Wednesday, Wall Street’s mecca of music, J&R Music World, unceremoniously closed its doors. According to New York Daily News, employees were handed their pink slips that day. Yesterday, customers looking to purchase from the electronics outlet were met with locked doors and a message on store’s website from owners Joe and Rachelle Friedman that it was shutting down to renovate and hopefully reemerge as an “unprecedented retailing concept and social mecca.”
First opening in 1971 as a basement record store, J&R perpetually expanded over the next 43 years, absorbing building after building until the location became a block-long sight to behold. The word “electronics giant” gets thrown around fairly liberally, but for an independent store to be as massive and diverse as J&R was, its status as a true juggernaut is undeniable.
There’s a lot to be said about J&R’s place in the hearts of New York music lovers. During the late ’00s when the likes of Tower Records, Circuit City and the Virgin Megastore were closing, as well as beloved independents like FatBeats, there’s was a belief that J&R would somehow always be around. One of the first stores to reopen following the September 11th attacks, a fact frequently mentioned in the majority of the store’s coverage, J&R just gave off the vibe that it owned its corner of New York and would continue to do its thing as long as there was a New York City.
As sad as it is to see J&R go, the prevalent emotion right now is one of utter confusion. After we’ve seen J&R’s one-time competitors drag out their closings over the course of months, diverting from that tradition of the slow goodbye into an abrupt “show’s over” is baffling. Factoring in that this is happening just-before the middle of April and roughly a week-and-a-half before Record Store Day, even the timing of this sudden closing is puzzling.
Losing J&R’s physical space is truly the end of an era in two ways. For one thing, the four-building Park Row set-up could be pointed to from pretty much anywhere in New York as a monument that people do still exchange currency for something physical that will play music for them. More intimately, however, J&R was really the last place you could go to in Manhattan and be surrounded by thousands upon thousands of music titles. While, yes, there are plenty of record stores and retailers like Best Buy that have music sections, none can really compare to the sheer enormity of J&R’s. The prices were fair-to-shockingly low, the organization was top notch and the selection was absurdly deep. If an indie anywhere in America had produced even the obscurest of compilations, J&R at some point was guaranteed to have at least one copy.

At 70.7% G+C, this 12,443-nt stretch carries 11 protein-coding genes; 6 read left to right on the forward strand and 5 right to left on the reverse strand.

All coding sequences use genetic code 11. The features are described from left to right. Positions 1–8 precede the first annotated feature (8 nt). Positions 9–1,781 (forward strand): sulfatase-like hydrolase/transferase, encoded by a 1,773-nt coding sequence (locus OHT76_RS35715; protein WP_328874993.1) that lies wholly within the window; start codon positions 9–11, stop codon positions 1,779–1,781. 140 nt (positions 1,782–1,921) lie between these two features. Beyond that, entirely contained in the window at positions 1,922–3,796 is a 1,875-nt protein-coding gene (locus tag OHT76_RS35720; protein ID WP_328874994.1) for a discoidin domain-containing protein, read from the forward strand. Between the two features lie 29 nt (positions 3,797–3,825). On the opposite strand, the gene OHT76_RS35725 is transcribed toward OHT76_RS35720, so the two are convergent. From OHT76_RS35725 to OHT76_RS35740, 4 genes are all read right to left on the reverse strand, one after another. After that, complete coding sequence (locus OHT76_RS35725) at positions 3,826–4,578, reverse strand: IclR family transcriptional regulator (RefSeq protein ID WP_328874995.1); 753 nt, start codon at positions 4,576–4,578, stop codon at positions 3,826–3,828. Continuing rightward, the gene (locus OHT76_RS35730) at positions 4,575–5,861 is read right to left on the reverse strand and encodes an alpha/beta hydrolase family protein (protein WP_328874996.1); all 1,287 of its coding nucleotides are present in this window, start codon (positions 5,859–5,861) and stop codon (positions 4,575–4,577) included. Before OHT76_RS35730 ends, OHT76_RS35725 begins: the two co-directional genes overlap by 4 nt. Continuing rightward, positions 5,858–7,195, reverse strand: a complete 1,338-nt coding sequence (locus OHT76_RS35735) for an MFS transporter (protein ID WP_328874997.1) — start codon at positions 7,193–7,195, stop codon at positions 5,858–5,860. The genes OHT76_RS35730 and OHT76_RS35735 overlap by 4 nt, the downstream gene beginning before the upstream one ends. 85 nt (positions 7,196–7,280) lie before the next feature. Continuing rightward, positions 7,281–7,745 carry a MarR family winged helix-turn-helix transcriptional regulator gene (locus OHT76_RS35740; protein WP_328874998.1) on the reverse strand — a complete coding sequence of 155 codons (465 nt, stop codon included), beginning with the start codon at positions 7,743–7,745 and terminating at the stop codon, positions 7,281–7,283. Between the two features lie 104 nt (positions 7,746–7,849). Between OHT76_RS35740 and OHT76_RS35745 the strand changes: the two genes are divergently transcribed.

There was also the dedication that the store had to “music” that really set it apart. From the decorative displays of new releases to the constant stream of in-store performances and signings, enough was going on at J&R to make you feel like music was still a big deal. Whether you were in the mood for ultra-modernist composer Helmut Lachenmann conducting an atonal string quartet or Sir Mix-A-Lot’s take on Black Sabbath’s “Iron Man,” J&R had both within an escalator ride away from each other. For as much as we take the internet’s ability to give us essentially every song ever made whenever we want for granted, J&R offered a legit physical alternative with largely the same results.
Considering it’s been the last music giant standing for a half-decade now, J&R’s status as an innovator as well as a traditionalist music store is a unique New York legend. From predicting the vinyl resurgence to going all-out to make their in-store appearances feel like events, it was a music-loving New Yorker’s dream. Now that J&R as we knew it has essentially given us an “Irish goodbye” and left without a proper farewell, it’s at least allowed us to carry-on with only fond memories of the store at its strongest.